Dr. Erickson: I'll just contrast. Manual guidance or lightbar guidance, and then we quickly, within a couple of years, got to auto guidance on a lot of our tractors, and sprayers, and implements going through the field. Those technologies, they're complicated but compared to data-driven technologies, they're relatively simple. If you would have asked a farmer back in the mid-1990s, "Do you need help steering your tractor or combine?", they would have said, "Heck no. Why would I ever want something like this?" If you asked a farmer today, "Would it be okay if we took your guidance out of your tractor?", they would say, "Over my dead body."
My point is is that the guidance and the other technologies related are relatively simple. A farmer can put them in and with guidance, the results are immediate and quite apparent. You're driving straighter with your sprayer turning on and off where it needs to, you're saving fertilizers or pesticides or whatever product that you're putting on. You might be saving 3% or 5% or whatever, but you noticed that with section controllers on planters, you're using a palette less of seed perhaps than you were a few years before that depending on your farming operation. That in comparison to all of the sensing and the Variable Rate Technologies go hand in hand.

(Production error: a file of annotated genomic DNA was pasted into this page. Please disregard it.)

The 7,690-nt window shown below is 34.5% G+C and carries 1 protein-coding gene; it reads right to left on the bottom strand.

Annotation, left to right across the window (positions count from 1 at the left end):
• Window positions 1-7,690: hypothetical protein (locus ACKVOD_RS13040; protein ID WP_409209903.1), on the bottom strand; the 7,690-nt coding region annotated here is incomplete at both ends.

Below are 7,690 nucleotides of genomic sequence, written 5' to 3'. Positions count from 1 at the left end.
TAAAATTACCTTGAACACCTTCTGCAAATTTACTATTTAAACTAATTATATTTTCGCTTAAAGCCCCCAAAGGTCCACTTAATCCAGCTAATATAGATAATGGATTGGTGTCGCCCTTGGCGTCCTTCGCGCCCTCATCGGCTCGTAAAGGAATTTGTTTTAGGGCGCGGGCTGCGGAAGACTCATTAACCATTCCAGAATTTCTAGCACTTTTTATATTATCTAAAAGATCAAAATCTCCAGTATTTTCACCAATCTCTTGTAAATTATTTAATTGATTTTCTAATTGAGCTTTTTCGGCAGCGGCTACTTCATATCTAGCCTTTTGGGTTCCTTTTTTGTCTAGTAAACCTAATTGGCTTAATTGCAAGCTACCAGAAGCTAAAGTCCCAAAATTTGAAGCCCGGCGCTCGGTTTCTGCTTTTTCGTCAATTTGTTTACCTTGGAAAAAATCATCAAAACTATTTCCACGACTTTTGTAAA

In order for us to fulfill the dream, and, of course, that was the great thing that was so exciting back in the middle-1990s is that when you think about a field, you can down the road, and it's more apparent in some parts of the country than others. You can see the light areas in the field and the dark areas, and you would think, "For God sake, certainly that area need a little different fertilizer or a little different planting rate or something or more lime or less lime" or whatever input is you're putting on. In order to quantify and delineate those areas, you need to do graders on soil sampling, you need to potentially do remote sensing, to look at the crop and see how it's responding.